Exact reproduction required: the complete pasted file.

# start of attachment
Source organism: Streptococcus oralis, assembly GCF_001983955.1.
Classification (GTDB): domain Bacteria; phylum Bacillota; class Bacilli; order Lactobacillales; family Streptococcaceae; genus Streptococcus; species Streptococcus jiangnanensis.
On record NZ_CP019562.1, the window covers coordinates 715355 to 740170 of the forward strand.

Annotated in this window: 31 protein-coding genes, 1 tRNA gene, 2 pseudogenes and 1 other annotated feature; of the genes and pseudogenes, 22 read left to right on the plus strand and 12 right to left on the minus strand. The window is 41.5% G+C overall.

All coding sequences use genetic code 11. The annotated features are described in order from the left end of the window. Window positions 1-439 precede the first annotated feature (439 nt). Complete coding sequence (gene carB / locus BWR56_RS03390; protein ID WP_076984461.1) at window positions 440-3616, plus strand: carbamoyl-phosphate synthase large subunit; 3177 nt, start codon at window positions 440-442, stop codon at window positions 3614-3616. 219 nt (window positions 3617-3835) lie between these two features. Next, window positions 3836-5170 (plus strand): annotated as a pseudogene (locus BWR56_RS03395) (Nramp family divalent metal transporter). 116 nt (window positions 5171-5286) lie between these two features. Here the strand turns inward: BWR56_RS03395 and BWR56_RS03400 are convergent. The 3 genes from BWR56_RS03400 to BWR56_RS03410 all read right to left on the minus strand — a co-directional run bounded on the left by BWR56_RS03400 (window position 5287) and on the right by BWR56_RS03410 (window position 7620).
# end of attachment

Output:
Source organism: Streptococcus oralis, assembly GCF_001983955.1.
Classification (GTDB): domain Bacteria; phylum Bacillota; class Bacilli; order Lactobacillales; family Streptococcaceae; genus Streptococcus; species Streptococcus jiangnanensis.
On record NZ_CP019562.1, the window covers coordinates 715355 to 740170 of the forward strand.

Annotated in this window: 31 protein-coding genes, 1 tRNA gene, 2 pseudogenes and 1 other annotated feature; of the genes and pseudogenes, 22 read left to right on the plus strand and 12 right to left on the minus strand. The window is 41.5% G+C overall.

All coding sequences use genetic code 11. The annotated features are described in order from the left end of the window. Window positions 1-439 precede the first annotated feature (439 nt). Complete coding sequence (gene carB / locus BWR56_RS03390; protein ID WP_076984461.1) at window positions 440-3616, plus strand: carbamoyl-phosphate synthase large subunit; 3177 nt, start codon at window positions 440-442, stop codon at window positions 3614-3616. 219 nt (window positions 3617-3835) lie between these two features. Next, window positions 3836-5170 (plus strand): annotated as a pseudogene (locus BWR56_RS03395) (Nramp family divalent metal transporter). 116 nt (window positions 5171-5286) lie between these two features. Here the strand turns inward: BWR56_RS03395 and BWR56_RS03400 are convergent. The 3 genes from BWR56_RS03400 to BWR56_RS03410 all read right to left on the minus strand — a co-directional run bounded on the left by BWR56_RS03400 (window position 5287) and on the right by BWR56_RS03410 (window position 7620).